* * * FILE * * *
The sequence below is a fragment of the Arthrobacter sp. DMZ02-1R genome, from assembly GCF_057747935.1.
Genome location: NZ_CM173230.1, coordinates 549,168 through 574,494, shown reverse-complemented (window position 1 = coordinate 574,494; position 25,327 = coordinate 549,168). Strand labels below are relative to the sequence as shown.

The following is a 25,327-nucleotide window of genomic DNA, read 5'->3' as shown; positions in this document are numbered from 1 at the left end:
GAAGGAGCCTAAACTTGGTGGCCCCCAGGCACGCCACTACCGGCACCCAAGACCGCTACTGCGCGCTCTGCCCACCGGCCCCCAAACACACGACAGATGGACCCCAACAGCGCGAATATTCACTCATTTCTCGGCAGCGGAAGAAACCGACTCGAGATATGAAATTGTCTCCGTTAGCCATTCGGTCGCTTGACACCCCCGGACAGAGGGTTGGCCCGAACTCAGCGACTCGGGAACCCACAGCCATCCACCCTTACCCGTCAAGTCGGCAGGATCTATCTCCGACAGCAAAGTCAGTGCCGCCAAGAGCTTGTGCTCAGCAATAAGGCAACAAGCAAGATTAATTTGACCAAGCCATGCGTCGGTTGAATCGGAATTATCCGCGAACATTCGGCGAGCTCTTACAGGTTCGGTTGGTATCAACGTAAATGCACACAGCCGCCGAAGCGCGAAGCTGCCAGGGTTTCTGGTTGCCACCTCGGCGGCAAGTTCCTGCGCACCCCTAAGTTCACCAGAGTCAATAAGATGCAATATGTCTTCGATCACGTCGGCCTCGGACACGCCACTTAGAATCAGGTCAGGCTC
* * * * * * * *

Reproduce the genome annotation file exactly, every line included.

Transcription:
The sequence below is a fragment of the Arthrobacter sp. DMZ02-1R genome, from assembly GCF_057747935.1.
Genome location: NZ_CM173230.1, coordinates 549,168 through 574,494, shown reverse-complemented (window position 1 = coordinate 574,494; position 25,327 = coordinate 549,168). Strand labels below are relative to the sequence as shown.

The following is a 25,327-nucleotide window of genomic DNA, read 5'->3' as shown; positions in this document are numbered from 1 at the left end:
GAAGGAGCCTAAACTTGGTGGCCCCCAGGCACGCCACTACCGGCACCCAAGACCGCTACTGCGCGCTCTGCCCACCGGCCCCCAAACACACGACAGATGGACCCCAACAGCGCGAATATTCACTCATTTCTCGGCAGCGGAAGAAACCGACTCGAGATATGAAATTGTCTCCGTTAGCCATTCGGTCGCTTGACACCCCCGGACAGAGGGTTGGCCCGAACTCAGCGACTCGGGAACCCACAGCCATCCACCCTTACCCGTCAAGTCGGCAGGATCTATCTCCGACAGCAAAGTCAGTGCCGCCAAGAGCTTGTGCTCAGCAATAAGGCAACAAGCAAGATTAATTTGACCAAGCCATGCGTCGGTTGAATCGGAATTATCCGCGAACATTCGGCGAGCTCTTACAGGTTCGGTTGGTATCAACGTAAATGCACACAGCCGCCGAAGCGCGAAGCTGCCAGGGTTTCTGGTTGCCACCTCGGCGGCAAGTTCCTGCGCACCCCTAAGTTCACCAGAGTCAATAAGATGCAATATGTCTTCGATCACGTCGGCCTCGGACACGCCACTTAGAATCAGGTCAGGCTC